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Get it right inside Camera first

August 13, 2013

I will go in more depth in this later this month and next month. If you are a newby and enjoy taking photos the best tip I can say is get it right in camera first. Don’t think the photo will look any better once you get it into the editing software. Okay perhaps it might but then you are spending many hours on the images to look better. Why waste time. Get it right in camera first. How? Well you must learn how to use your camera. No matter if it is a point and shoot or heavy duty strap around the neck over $1000. camera. Each camera have a “P” mode for the everyday people who are learning. Don’t get me wrong nothing is wrong being in the “P” mode. As a teacher once said to me “P” is for Profi, lol. You use it when your in a jam and can’t think too quickly on your feet go in the “P” mode. I am not going to lie to you I sometime go to the Profi mode when I am in a hurry for a certain shot, lol. I have no shame in it. The function is there for a reason.

When you are ready to learn your camera I will always tell everyone to go in the “M” mode, which is manual. The manual mode as a light measurement inside that tells you whether you need to move the scale to the left or right depending on what you are going for because not all the time you have to do what it shows. It changes only the shutter speed and light meter scale. Please don’t mistake the internal light meter from a external light meter which price is ridiculously high but is a great tool. Never forget to be creative and stand outside the box. Not ever rule need to be follow especially in photography you just have to know it and understand them. Also don’t depend too much on Manual mode once you learn it. Sometimes you have to be able to move quick and have a certain setting. Manual mode in my opinion is great for still portraits and to use with studio lights. Moving portraits use the TV (shutter speed) mode. Manual mode you should use and learn to better understand why and how to get a certain result.

The other modes I will dive into later this month if not next month. I don’t want you to feel overwhelm. Plus it is always good to read then go out and try it on your own to see your outcome. I will also later go into the importance of learning your ISO and why sometimes having grains in your photos is not always a bad thing.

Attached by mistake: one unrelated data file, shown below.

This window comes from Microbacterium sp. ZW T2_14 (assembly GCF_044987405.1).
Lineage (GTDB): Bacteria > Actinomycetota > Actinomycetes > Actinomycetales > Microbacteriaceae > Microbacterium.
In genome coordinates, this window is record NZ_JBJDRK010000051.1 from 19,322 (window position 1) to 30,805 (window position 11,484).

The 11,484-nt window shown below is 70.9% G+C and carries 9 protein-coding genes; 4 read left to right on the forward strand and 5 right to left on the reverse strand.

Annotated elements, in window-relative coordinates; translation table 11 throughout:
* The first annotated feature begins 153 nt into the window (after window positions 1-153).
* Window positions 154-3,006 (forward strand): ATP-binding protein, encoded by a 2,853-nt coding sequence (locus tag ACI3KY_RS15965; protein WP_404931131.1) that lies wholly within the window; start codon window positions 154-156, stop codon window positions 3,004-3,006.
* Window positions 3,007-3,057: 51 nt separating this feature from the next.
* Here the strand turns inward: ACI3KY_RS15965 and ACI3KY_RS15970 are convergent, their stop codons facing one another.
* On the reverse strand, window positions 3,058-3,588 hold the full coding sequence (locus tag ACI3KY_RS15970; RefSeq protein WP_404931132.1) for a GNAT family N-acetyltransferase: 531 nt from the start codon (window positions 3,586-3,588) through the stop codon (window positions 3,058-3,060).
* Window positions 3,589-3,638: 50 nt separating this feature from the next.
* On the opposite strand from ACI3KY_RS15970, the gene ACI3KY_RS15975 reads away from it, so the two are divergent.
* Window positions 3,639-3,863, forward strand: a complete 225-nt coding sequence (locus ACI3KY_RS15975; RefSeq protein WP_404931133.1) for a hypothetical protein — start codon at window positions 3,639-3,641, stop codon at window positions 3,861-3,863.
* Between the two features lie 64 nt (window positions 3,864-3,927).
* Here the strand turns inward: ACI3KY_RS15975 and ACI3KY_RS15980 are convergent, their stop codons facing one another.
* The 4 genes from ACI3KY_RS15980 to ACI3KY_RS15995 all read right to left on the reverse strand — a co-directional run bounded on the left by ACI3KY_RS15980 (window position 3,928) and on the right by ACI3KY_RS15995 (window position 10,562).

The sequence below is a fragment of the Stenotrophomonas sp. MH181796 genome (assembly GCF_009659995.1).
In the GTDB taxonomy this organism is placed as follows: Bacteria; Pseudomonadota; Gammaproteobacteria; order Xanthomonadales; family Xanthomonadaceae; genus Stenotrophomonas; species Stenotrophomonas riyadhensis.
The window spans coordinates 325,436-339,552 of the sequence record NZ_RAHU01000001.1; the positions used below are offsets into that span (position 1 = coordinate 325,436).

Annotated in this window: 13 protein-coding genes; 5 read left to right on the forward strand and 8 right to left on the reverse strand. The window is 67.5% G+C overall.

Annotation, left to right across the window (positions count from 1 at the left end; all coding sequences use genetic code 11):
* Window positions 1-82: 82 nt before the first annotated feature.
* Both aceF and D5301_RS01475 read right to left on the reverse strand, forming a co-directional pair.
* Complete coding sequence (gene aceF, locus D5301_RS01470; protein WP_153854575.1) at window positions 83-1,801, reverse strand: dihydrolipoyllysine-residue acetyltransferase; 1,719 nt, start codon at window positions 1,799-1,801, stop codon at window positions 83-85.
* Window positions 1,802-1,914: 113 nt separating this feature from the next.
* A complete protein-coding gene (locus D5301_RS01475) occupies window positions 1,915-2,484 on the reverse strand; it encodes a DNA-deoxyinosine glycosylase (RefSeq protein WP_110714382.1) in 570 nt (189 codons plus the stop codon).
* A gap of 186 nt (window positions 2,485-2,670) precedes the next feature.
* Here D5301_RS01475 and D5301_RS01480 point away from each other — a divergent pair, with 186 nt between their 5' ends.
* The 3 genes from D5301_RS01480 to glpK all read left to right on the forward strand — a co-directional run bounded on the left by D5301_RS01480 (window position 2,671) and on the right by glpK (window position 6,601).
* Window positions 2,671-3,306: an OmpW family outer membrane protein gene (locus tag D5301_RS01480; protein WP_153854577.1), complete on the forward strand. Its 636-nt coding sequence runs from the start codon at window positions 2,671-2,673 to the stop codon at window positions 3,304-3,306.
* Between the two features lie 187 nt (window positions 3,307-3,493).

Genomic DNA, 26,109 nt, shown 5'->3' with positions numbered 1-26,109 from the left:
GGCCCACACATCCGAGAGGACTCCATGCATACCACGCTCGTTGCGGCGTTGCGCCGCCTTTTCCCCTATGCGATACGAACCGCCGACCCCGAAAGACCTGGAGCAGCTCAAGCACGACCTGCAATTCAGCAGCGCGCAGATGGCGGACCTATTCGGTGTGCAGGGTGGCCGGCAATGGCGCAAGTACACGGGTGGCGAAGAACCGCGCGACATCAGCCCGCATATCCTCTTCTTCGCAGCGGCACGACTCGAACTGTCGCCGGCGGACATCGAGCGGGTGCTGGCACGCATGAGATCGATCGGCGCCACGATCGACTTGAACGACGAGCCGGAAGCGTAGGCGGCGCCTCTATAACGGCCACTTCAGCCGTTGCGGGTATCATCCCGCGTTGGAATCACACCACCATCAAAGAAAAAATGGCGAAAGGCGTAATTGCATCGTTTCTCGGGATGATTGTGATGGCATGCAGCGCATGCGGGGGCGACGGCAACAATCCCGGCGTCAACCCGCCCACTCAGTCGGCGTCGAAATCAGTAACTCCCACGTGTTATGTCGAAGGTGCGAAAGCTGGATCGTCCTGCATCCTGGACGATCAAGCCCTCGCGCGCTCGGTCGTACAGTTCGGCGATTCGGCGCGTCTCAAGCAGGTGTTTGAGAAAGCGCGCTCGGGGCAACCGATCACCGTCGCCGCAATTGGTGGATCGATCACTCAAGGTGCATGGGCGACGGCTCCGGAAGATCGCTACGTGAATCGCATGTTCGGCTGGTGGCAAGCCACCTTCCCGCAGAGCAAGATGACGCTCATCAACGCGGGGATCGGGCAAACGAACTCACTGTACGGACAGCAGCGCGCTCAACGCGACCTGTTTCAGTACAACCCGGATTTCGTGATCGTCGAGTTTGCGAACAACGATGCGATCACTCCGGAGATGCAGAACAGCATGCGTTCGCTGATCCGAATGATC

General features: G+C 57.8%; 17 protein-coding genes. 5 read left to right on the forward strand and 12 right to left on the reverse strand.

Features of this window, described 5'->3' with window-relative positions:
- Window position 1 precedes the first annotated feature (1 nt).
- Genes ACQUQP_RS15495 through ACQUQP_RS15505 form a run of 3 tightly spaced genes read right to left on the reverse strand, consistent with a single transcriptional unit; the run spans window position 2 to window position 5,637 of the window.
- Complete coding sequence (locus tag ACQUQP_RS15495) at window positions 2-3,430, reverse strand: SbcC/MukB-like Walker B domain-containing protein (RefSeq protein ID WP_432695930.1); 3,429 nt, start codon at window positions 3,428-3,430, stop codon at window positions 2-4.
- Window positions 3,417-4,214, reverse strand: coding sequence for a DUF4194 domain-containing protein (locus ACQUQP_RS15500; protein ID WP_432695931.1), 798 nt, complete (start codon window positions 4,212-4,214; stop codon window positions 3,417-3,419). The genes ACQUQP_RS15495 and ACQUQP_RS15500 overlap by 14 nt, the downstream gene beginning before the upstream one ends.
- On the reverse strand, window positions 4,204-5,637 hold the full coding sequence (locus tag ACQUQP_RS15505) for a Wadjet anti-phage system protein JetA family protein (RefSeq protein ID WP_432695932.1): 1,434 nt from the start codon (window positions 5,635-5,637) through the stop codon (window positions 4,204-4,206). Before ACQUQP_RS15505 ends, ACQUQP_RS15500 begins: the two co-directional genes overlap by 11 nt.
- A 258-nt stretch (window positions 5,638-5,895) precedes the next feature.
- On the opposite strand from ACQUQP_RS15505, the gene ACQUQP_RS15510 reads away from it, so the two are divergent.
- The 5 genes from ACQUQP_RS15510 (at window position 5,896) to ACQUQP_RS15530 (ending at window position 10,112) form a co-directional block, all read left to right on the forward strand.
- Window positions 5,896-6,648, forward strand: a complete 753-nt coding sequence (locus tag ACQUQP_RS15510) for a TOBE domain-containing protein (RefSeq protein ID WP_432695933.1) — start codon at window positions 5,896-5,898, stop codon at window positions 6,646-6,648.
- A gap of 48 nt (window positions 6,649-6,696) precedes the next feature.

The last thing I want to say before I end this post with a photo is to get out of automatic white balance mode. When it is sunny place the mode on sunny, when it is cloudy place on cloudy, when you are in a building place it on incandescent/indoor light. You might be saying well if I shoot RAW, there is no need to do that. Yes, you are right for you RAW shooters. But why not make life easier to skip one step when it comes to editing if the photo even need editing at all. Get it right inside camera first. Some of you might ask what the heck is RAW and what make it so special, lol. I will dive into that too later in the month or next month. So much to share and I will do my best to simplify it.

Lora Victoria Fotografie

f/10 1/320s ISO 400 67mm

Quickly explanation of my settings of why. F/10 was because I was not only shooting the bees and the flower but I was also photo shooting my parent in law in the garden and was too lazy to switch it back and forth. When just shooting bees and flowers 2.8 and less is perfect. How did I get the background to look like that on f/10 you may ask. Look at my iso. My iso is 400 in daylight but the flowers were in shade. The ISO, focal point (focus point), and my distant of 67mm away from the bees, flower, and background also is a big factor. Resulting in a nice texture background. Shutter speed is 320 because I used Manual mode and that is what it read where the lighting is balance. The photo above has only been touch with the curve adjustment and ofcourse my logo. Nothing as as been done. Once you learn your camera and the result you will have consistence photos and create easily the outcome you desire.


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